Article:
But anyway, since we didn’t have anything else to do, I decided to press “play”. The show began, and Bill quickly joined me. It’s not that often that I land on something he really wants to watch. Bill is a typical guy, and he likes action and violence more than I do when he watches TV or a movie. We watched five episodes on Saturday and the remaining four last night. I thought I would have nightmares, like I did after I watched The Handmaid’s Tale. To my great surprise, no bad dreams haunted me last night or the night before, although I do remember that Saturday’s dreams were pretty busy and vivid.

At first, I wasn’t sure that I’d be interested in Squid Game, even as the series began. But then I was intrigued by the very American sounding voices that were dubbed into the original Korean. And then, the actual premise hooked me, even as I was absolutely horrified by the violence and dark themes.

There they were, all of these Koreans, basically tricked to going to a hellhole, where they are forced to play children’s games. They were there because almost all of them desperately needed money to pay off debts they otherwise could never repay. The payoff for success is a huge pot of money, dumped into an enormous piggy bank that is suspended over the players. Not succeeding means death– quick and sure, with a single shot to the head or chest. It’s brutal and shocking, and ultimately kind of sad. But then there are interesting quirks and twists, and a few comic elements. Plus, there’s a lot of symbolism and uses of color to make the show even more visually appealing and intriguing.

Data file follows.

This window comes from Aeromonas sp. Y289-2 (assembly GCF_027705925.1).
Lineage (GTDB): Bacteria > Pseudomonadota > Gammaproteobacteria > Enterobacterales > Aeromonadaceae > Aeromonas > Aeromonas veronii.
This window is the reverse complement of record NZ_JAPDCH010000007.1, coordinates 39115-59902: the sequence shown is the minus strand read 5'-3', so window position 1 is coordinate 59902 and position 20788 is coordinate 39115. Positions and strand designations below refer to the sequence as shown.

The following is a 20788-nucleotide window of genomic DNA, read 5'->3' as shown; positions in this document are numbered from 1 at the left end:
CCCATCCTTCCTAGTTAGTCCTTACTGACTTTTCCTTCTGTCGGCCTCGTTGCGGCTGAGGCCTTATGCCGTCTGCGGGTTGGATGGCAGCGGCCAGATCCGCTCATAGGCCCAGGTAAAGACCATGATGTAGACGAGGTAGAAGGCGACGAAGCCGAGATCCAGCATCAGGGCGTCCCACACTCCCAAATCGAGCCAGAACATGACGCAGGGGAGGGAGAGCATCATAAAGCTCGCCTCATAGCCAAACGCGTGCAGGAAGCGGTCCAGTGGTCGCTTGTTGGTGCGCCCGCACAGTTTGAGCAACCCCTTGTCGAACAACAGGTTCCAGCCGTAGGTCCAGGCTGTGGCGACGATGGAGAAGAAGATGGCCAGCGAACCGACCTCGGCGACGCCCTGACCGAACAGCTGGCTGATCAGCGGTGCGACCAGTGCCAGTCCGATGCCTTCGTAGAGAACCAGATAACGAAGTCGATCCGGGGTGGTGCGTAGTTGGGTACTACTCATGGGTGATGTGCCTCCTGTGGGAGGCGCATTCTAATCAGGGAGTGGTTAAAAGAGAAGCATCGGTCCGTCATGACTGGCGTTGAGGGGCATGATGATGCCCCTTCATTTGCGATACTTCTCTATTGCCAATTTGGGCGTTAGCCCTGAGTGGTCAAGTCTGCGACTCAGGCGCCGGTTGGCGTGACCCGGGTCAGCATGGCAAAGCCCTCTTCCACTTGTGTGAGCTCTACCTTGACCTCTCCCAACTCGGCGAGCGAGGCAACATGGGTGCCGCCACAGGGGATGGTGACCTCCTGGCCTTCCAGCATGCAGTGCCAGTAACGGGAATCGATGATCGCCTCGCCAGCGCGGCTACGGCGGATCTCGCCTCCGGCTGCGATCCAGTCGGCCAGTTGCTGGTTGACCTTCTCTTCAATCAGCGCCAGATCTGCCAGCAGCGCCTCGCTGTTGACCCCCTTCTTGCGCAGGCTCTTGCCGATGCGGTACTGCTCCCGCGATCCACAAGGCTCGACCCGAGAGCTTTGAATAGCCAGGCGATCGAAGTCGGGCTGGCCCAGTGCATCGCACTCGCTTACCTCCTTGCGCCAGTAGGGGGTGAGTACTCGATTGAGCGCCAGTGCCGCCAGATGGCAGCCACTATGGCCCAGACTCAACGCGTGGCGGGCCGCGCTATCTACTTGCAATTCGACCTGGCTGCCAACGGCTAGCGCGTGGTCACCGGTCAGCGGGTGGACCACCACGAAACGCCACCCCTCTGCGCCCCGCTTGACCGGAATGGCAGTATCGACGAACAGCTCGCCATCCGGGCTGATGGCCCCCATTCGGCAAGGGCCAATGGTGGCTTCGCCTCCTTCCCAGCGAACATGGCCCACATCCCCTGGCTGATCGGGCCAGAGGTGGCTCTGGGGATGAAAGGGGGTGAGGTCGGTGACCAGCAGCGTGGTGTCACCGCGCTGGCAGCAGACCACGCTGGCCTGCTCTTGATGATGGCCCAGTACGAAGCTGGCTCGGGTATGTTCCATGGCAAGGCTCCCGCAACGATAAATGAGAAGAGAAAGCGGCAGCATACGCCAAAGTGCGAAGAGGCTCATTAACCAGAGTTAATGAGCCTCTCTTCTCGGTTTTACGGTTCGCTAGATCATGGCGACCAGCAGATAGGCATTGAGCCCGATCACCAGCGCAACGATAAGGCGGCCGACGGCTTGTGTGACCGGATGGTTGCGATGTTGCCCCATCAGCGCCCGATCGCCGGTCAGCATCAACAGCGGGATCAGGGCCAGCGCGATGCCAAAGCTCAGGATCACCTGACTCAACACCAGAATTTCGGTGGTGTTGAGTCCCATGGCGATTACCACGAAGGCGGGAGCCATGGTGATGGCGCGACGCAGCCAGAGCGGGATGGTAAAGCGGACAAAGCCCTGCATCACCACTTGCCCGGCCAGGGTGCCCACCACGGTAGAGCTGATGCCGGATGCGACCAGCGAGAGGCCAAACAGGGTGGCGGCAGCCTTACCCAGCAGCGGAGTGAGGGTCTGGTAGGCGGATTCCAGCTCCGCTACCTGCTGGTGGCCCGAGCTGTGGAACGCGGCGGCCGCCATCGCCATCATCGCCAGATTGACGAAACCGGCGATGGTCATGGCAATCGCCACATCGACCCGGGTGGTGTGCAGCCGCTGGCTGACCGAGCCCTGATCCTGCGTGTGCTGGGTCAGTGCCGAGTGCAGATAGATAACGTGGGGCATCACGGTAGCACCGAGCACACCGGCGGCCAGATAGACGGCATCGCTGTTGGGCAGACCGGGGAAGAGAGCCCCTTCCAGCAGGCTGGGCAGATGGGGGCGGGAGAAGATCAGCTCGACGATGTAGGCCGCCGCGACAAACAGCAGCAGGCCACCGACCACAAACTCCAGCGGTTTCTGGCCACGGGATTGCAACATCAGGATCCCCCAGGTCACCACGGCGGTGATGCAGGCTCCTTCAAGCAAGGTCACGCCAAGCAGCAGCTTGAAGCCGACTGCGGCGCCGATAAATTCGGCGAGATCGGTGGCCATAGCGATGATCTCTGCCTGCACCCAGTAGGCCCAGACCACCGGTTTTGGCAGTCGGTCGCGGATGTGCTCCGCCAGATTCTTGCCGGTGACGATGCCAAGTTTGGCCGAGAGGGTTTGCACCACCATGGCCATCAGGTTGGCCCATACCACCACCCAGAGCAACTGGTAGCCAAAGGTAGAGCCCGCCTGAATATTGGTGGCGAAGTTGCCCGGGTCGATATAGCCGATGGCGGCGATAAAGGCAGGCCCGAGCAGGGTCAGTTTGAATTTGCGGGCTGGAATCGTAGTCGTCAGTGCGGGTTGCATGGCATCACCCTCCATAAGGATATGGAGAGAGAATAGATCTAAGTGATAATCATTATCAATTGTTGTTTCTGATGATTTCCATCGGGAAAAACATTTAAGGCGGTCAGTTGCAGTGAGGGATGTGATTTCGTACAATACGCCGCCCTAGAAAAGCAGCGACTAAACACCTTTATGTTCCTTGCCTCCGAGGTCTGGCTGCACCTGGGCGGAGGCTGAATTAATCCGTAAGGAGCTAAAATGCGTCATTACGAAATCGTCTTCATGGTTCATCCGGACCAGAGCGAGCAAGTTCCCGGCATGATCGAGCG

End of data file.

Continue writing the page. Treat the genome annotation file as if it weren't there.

I don’t want to get too much into the plot about this series, because I know a lot of people are still watching it or haven’t seen it. I don’t want to spoil the ending. Do I think you should watch it? Well, that all depends…